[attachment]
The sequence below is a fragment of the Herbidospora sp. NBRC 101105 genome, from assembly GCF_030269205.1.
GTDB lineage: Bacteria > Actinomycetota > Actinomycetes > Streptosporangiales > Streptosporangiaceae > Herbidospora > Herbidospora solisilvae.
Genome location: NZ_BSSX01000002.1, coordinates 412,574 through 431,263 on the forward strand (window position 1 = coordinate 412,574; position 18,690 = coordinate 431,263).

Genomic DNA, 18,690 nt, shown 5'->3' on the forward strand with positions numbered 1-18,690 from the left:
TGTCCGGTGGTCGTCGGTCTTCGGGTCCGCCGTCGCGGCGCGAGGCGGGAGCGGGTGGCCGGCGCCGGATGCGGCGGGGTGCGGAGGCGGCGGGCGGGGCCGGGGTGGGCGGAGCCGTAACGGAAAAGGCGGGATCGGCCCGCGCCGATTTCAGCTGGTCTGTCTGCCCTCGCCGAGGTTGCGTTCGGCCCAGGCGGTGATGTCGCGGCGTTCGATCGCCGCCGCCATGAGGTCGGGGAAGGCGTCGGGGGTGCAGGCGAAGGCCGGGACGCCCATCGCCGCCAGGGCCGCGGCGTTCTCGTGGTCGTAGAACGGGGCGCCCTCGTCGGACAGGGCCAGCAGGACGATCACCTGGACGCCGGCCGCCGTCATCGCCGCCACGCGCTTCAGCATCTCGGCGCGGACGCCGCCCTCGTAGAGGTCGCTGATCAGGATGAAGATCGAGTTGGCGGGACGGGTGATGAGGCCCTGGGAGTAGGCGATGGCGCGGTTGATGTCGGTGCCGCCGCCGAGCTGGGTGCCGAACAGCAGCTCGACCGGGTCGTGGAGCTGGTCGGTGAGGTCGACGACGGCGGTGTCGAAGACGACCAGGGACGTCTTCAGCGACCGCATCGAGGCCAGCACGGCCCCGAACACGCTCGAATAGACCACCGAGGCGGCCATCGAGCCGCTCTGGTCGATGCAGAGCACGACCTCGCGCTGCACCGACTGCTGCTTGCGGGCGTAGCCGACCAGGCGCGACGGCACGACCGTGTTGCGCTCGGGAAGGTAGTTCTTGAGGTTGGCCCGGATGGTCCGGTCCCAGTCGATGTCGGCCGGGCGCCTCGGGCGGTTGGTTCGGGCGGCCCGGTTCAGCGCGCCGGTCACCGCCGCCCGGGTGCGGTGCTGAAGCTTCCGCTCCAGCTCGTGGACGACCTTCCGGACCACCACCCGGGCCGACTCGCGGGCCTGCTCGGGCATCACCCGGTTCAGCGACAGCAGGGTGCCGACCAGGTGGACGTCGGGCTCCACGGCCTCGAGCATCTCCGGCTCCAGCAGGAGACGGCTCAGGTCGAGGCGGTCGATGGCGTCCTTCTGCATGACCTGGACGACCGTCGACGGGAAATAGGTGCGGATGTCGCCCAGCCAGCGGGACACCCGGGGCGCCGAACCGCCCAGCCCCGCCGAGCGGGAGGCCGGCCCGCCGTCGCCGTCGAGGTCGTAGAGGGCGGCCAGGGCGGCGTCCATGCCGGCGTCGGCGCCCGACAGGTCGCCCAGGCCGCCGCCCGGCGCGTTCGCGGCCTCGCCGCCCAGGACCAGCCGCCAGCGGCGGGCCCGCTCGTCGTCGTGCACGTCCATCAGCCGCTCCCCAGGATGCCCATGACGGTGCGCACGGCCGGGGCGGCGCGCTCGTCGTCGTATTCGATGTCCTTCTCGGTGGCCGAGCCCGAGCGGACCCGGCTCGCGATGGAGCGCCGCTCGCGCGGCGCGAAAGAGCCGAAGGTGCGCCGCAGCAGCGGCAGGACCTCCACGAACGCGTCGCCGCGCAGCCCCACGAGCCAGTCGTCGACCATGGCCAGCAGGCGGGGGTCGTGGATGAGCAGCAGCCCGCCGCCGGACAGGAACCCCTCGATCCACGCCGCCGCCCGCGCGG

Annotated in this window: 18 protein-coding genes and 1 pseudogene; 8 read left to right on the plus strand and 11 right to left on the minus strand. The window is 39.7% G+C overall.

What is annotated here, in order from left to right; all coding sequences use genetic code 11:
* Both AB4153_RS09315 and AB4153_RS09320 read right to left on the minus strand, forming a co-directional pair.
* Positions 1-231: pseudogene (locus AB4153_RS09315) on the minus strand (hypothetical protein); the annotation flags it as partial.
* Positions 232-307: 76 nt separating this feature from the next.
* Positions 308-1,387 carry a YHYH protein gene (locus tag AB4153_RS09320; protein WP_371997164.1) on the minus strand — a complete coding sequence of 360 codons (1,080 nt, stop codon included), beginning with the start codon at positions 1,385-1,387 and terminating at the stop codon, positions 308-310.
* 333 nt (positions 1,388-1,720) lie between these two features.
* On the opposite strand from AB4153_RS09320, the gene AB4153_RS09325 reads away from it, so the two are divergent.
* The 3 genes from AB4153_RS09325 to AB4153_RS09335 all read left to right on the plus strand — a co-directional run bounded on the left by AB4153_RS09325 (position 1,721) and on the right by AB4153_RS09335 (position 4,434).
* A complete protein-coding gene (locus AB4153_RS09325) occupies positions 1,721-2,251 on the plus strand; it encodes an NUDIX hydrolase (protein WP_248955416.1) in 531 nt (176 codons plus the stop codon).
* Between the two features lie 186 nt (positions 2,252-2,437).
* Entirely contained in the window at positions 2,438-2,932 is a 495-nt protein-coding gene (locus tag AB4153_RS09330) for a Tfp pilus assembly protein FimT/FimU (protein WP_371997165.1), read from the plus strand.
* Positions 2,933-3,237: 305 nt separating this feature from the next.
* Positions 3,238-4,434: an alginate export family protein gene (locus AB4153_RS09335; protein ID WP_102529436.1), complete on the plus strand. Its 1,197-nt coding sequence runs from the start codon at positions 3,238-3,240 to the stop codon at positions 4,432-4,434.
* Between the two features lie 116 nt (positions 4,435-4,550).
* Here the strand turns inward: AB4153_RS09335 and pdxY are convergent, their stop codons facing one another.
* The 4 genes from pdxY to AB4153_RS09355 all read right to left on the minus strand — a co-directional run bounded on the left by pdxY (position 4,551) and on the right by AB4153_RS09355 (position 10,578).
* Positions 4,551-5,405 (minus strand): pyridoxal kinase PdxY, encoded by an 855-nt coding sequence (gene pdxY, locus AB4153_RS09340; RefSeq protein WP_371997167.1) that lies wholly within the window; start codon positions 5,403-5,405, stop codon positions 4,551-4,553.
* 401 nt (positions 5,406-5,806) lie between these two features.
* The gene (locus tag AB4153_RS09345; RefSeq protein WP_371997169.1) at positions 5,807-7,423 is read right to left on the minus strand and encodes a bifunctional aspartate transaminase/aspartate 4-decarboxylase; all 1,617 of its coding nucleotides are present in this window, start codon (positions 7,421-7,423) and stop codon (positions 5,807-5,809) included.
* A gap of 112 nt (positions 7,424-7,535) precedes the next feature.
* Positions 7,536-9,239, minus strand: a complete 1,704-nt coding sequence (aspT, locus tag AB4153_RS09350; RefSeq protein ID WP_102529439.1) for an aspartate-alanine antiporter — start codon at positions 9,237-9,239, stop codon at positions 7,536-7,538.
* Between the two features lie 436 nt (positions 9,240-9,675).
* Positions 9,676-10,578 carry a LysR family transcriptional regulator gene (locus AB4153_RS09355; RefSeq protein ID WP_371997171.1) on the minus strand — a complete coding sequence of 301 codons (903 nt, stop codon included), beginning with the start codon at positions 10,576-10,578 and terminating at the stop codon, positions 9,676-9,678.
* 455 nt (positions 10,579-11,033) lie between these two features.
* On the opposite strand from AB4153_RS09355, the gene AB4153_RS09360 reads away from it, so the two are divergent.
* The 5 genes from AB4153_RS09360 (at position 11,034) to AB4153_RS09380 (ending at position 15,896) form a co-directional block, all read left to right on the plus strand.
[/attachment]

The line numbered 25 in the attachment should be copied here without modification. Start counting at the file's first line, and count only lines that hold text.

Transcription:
* The gene (locus tag AB4153_RS09345; RefSeq protein WP_371997169.1) at positions 5,807-7,423 is read right to left on the minus strand and encodes a bifunctional aspartate transaminase/aspartate 4-decarboxylase; all 1,617 of its coding nucleotides are present in this window, start codon (positions 7,421-7,423) and stop codon (positions 5,807-5,809) included.